Babies learn with very little supervision, and, even when supervision is present, it comes in the form of an unknown spoken language that also needs to be learned. How can kids make sense of the world? In this work, I will show that an agent that has access to multimodal data (like vision, audition or touch) can use the correlation between images and sounds to discover objects in the world without supervision. I will show that ambient sounds can be used as a supervisory signal for learning to see and vice versa (the sound of crashing waves, the roar of fast-moving cars – sound conveys important information about the objects in our surroundings). I will describe an approach that learns, by watching videos without annotations, to locate image regions that produce sounds, and to separate the input sounds into a set of components that represents the sound from each pixel. I will also discuss our recent work on capturing tactile information.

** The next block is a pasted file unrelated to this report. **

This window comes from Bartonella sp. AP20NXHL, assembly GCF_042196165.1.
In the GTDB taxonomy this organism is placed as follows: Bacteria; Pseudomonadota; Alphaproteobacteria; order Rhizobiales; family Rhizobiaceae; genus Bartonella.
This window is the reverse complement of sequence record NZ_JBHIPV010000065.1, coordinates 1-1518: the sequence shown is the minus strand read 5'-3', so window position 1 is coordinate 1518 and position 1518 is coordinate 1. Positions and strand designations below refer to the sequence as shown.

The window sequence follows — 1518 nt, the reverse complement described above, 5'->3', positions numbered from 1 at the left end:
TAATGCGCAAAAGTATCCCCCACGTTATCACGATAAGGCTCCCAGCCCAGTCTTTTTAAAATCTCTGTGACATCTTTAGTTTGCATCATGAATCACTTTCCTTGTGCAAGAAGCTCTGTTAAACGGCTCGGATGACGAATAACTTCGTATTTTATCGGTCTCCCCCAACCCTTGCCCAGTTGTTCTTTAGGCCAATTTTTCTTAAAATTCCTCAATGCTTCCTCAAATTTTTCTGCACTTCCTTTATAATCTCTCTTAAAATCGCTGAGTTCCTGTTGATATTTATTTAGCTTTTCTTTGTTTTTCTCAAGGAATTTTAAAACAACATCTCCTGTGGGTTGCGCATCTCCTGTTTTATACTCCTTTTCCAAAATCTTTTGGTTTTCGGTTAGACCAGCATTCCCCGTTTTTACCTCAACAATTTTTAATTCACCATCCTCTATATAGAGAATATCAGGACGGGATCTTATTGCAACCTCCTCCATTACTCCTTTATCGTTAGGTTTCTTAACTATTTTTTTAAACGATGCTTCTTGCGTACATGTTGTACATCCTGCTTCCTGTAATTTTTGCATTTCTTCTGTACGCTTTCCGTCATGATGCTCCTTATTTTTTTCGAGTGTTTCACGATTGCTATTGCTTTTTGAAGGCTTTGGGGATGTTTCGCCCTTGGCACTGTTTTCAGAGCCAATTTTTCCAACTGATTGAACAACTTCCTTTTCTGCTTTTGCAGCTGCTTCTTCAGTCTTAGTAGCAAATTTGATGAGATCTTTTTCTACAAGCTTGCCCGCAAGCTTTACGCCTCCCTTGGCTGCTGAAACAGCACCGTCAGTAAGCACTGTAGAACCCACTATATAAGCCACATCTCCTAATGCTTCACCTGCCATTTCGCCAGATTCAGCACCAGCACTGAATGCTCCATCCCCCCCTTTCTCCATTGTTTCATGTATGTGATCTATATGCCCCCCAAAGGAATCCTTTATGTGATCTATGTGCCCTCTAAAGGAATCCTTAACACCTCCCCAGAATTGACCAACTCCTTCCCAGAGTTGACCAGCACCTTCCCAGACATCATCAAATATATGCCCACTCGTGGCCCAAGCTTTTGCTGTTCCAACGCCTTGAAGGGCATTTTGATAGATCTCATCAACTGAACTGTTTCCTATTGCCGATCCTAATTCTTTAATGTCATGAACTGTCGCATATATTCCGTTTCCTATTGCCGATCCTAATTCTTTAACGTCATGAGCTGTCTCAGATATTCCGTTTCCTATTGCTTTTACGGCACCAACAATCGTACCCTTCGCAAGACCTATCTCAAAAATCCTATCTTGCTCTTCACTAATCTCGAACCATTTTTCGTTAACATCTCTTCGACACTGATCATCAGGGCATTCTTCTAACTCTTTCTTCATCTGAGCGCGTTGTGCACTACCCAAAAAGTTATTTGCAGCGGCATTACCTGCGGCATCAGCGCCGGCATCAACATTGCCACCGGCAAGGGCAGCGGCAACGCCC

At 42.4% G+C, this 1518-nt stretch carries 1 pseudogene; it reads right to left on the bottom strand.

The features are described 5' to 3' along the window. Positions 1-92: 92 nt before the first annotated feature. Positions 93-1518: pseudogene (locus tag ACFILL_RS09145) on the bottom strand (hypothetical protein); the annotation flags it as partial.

Biography: Antonio Torralba is the head of the AI+D faculty, a Professor of Electrical Engineering and Computer Science at the Massachusetts Institute of Technology (MIT), the MIT director of the MIT-IBM Watson AI Lab, and the inaugural director of the MIT Quest for Intelligence, a MIT campus-wide initiative to discover the foundations of intelligence. He is also member of the Center for Brains, Minds and Machines. He received the degree in telecommunications engineering from Telecom BCN, Spain, in 1994 and the Ph.D. degree in signal, image, and speech processing from the Institut National Polytechnique de Grenoble, France, in 2000. From 2000 to 2005, he spent postdoctoral training at the Brain and Cognitive Science Department and the Computer Science and Artificial Intelligence Laboratory, MIT, where he is now a professor. Prof. Torralba is an Associate Editor of the International Journal in Computer Vision, and has served as program chair for the Computer Vision and Pattern Recognition conference in 2015. He received the 2008 National Science Foundation (NSF) Career award, the best student paper award at the IEEE Conference on Computer Vision and Pattern Recognition (CVPR) in 2009, and the 2010 J. K. Aggarwal Prize from the International Association for Pattern Recognition (IAPR). In 2017, he received the Frank Quick Faculty Research Innovation Fellowship and the Louis D. Smullin ('39) Award for Teaching Excellence.